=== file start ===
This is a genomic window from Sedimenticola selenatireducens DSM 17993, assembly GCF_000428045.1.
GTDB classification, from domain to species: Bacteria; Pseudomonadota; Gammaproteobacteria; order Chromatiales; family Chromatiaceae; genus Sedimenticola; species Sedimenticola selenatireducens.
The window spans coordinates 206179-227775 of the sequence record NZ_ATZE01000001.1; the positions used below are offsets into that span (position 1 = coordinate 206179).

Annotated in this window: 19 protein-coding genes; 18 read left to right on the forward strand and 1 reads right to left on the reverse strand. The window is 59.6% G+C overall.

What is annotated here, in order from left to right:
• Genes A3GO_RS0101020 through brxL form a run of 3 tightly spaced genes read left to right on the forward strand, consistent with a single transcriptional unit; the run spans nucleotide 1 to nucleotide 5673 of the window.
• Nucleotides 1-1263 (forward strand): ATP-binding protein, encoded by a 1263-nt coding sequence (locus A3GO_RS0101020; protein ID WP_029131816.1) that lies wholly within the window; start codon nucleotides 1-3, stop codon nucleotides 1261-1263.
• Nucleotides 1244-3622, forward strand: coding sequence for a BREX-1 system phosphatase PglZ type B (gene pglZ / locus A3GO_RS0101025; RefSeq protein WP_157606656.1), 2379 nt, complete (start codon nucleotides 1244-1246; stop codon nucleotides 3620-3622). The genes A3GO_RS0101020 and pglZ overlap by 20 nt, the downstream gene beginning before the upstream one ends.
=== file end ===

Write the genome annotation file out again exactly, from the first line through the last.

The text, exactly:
This is a genomic window from Sedimenticola selenatireducens DSM 17993, assembly GCF_000428045.1.
GTDB classification, from domain to species: Bacteria; Pseudomonadota; Gammaproteobacteria; order Chromatiales; family Chromatiaceae; genus Sedimenticola; species Sedimenticola selenatireducens.
The window spans coordinates 206179-227775 of the sequence record NZ_ATZE01000001.1; the positions used below are offsets into that span (position 1 = coordinate 206179).

Annotated in this window: 19 protein-coding genes; 18 read left to right on the forward strand and 1 reads right to left on the reverse strand. The window is 59.6% G+C overall.

What is annotated here, in order from left to right:
• Genes A3GO_RS0101020 through brxL form a run of 3 tightly spaced genes read left to right on the forward strand, consistent with a single transcriptional unit; the run spans nucleotide 1 to nucleotide 5673 of the window.
• Nucleotides 1-1263 (forward strand): ATP-binding protein, encoded by a 1263-nt coding sequence (locus A3GO_RS0101020; protein ID WP_029131816.1) that lies wholly within the window; start codon nucleotides 1-3, stop codon nucleotides 1261-1263.
• Nucleotides 1244-3622, forward strand: coding sequence for a BREX-1 system phosphatase PglZ type B (gene pglZ / locus A3GO_RS0101025; RefSeq protein WP_157606656.1), 2379 nt, complete (start codon nucleotides 1244-1246; stop codon nucleotides 3620-3622). The genes A3GO_RS0101020 and pglZ overlap by 20 nt, the downstream gene beginning before the upstream one ends.